doi:10.1371/journal.pgen.1003051
PMCID: PMC3510035  PMID: 23209427
5.  Feasibility of Increasing Childhood Outdoor Play and Decreasing Television Viewing Through a Family-Based Intervention in WIC, New York State, 2007-2008 
Preventing Chronic Disease  2011;8(3):A54.
Introduction
Active Families is a program developed to increase outdoor play and decrease television viewing among preschool-aged children enrolled in the Special Supplemental Nutrition Program for Women, Infants, and Children (WIC). Our objective was to assess its feasibility and efficacy.
Methods
We implemented Active Families in a large WIC clinic in New York State for 1 year. To this end, we incorporated into WIC nutrition counseling sessions a community resource guide with maps showing recreational venues. Outcome measures were children's television viewing and time playing outdoors and parents' behaviors (television viewing, physical activity), self-efficacy to influence children's behaviors, and parenting practices specific to television viewing. We used a nonpaired pretest and posttest design to evaluate the intervention, drawing on comparison data from 3 matched WIC agencies.
Results
Compared with the children at baseline, the children at follow-up were more likely to watch television less than 2 hours per day and play outdoors for at least 60 minutes per day. Additionally, parents reported higher self-efficacy to limit children's television viewing and were more likely to meet physical activity recommendations and watch television less than 2 hours per day.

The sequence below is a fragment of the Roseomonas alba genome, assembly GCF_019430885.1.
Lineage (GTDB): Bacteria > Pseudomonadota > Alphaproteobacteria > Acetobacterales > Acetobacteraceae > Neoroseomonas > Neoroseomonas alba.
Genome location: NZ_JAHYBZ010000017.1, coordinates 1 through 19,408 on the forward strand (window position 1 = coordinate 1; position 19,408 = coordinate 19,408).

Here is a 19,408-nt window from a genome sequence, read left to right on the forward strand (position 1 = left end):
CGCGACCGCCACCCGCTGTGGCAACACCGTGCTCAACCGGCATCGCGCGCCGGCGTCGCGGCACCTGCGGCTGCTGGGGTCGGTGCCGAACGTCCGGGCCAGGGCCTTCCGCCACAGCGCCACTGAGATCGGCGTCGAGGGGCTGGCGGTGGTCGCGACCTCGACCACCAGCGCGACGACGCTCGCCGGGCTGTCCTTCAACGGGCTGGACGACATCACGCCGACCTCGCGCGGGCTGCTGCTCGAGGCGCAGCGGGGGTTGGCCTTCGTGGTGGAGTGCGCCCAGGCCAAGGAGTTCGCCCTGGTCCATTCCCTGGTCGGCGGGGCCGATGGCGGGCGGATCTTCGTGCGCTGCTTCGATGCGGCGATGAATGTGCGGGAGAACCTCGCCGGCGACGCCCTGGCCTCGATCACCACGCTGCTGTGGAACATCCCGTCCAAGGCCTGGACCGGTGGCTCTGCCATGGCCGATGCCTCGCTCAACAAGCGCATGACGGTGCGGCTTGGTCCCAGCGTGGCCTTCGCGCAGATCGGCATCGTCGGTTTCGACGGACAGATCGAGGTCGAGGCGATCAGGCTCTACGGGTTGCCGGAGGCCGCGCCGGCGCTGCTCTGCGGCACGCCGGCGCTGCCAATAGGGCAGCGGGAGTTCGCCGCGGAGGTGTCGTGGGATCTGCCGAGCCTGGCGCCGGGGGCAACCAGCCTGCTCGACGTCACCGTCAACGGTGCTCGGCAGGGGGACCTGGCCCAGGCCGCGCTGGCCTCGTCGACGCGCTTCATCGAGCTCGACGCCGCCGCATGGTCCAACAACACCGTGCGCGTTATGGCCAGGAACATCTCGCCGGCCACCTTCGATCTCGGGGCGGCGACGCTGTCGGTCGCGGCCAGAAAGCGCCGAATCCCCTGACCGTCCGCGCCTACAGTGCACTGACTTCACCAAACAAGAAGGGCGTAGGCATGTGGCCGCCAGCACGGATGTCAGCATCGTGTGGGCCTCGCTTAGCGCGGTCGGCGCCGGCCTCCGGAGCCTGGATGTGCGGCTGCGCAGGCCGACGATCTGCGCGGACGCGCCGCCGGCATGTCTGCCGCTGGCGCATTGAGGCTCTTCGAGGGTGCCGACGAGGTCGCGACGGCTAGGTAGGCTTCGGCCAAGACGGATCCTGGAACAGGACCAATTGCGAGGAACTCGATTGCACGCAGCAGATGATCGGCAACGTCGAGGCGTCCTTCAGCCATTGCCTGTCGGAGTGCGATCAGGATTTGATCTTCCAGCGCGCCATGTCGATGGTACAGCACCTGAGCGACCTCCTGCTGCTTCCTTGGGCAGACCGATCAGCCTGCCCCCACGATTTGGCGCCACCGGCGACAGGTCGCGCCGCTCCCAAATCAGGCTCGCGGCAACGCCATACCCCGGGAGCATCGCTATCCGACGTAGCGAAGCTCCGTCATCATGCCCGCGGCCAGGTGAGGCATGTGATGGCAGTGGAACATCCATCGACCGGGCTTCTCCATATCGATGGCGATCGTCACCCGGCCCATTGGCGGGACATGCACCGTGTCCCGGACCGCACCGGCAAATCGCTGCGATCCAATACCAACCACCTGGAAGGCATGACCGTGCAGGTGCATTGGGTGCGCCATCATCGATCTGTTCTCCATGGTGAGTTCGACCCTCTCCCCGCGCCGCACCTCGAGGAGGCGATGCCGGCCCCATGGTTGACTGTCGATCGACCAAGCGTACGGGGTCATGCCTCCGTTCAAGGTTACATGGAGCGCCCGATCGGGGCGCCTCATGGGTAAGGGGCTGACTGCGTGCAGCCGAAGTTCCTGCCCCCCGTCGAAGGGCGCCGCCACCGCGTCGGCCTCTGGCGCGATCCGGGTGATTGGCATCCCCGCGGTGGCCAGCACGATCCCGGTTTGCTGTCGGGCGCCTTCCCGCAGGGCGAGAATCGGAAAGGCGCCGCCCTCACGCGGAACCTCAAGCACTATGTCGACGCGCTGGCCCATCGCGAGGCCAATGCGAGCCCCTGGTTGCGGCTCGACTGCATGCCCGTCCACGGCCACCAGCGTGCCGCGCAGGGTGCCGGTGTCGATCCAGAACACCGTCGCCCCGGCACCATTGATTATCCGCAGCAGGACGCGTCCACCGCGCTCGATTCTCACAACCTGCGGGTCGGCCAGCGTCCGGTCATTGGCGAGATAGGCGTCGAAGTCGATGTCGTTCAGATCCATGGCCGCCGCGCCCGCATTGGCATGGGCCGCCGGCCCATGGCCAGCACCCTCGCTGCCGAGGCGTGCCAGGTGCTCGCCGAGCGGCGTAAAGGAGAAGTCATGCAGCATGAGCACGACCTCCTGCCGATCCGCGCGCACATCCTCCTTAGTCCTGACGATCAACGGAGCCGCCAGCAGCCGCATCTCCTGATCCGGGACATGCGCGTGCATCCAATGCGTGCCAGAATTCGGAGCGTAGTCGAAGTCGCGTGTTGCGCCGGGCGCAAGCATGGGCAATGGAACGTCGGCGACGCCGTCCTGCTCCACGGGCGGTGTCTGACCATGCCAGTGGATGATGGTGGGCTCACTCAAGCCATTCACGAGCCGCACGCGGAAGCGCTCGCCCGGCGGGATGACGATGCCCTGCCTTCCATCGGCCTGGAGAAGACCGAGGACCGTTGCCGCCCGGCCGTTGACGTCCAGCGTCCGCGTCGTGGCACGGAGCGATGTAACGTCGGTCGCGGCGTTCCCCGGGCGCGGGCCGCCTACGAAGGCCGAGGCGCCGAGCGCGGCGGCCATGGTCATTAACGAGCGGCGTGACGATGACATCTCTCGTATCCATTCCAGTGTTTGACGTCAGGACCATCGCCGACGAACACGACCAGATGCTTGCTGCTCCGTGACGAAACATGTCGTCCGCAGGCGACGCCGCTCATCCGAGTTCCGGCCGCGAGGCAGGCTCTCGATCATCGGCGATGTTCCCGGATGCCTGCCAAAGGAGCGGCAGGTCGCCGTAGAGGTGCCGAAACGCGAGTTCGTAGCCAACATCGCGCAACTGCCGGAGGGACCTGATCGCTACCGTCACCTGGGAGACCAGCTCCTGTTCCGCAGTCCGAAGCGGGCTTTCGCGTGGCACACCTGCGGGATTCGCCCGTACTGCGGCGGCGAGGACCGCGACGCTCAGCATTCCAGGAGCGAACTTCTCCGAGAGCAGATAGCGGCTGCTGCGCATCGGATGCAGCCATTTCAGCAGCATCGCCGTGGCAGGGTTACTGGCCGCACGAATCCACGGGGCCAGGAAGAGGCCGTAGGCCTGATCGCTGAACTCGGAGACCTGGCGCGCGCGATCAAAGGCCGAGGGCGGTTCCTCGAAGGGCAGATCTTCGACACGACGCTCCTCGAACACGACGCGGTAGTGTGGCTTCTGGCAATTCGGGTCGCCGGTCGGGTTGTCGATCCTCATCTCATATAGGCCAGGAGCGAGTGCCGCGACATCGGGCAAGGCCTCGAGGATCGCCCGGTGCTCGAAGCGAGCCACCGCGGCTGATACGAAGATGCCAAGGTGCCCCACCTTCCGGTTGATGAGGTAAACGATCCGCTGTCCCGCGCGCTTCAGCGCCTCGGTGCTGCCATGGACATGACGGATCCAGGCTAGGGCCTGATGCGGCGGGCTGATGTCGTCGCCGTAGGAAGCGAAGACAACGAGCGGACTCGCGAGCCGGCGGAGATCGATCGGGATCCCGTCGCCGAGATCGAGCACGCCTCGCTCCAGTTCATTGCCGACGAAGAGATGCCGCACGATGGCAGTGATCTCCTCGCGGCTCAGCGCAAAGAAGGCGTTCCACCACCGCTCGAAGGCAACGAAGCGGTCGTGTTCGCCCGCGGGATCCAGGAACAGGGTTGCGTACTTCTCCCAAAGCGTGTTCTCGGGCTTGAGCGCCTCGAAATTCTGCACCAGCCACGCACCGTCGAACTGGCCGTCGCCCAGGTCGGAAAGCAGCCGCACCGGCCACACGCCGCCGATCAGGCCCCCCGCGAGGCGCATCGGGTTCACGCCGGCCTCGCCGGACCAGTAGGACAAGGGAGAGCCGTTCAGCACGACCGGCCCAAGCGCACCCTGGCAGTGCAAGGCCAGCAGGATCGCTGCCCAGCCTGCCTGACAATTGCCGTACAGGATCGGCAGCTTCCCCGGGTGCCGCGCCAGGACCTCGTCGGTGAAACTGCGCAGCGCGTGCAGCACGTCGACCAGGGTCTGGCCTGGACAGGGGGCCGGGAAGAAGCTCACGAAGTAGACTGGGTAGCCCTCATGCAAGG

Conclusion
Results suggest that it is feasible to foster increased outdoor play and reduced television viewing among WIC-enrolled children by incorporating a community resource guide into WIC nutrition counseling sessions. Future research should test the intervention with a stronger evaluation design in multiple settings, with more diverse WIC populations, and by using more objective outcome measures of child behaviors.
PMCID: PMC3103559  PMID: 21477494
6.  Trends in Prevalence of Obesity and Overweight Among Children Enrolled in the New York State WIC Program, 2002–2007 
Public Health Reports  2010;125(2):218-224.
SYNOPSIS
Objective
We examined recent overweight and obesity trends in a multiethnic population of low-income preschool children.
Methods
We defined overweight as sex-specific body mass index (BMI)-for-age ≥85th and <95th percentile and obesity as sex-specific BMI-for-age ≥95th percentile, and calculated them using demographic data and randomly selected height and weight measurements that were recorded while 2- to <5-year-old children were enrolled in the New York State (NYS) Special Supplemental Nutrition Program for Women, Infants, and Children (WIC) during 2002–2007.
Results
Obesity prevalence peaked at 16.7% in 2003, declined from 2003 through 2005, and stabilized at 14.7% through 2007. Among both boys and girls, the downward trend in annual prevalence of obesity was evident only among Hispanic children (22.8% boys and 20.9% girls in 2002 vs. 19.3% boys and 17.5% girls in 2007) and non-Hispanic black children (15.6% boys and 14.2% girls in 2002 vs. 13.6% boys and 12.4% girls in 2007). In contrast, the annual prevalence estimate for overweight showed an increasing trend from 2002 through 2007.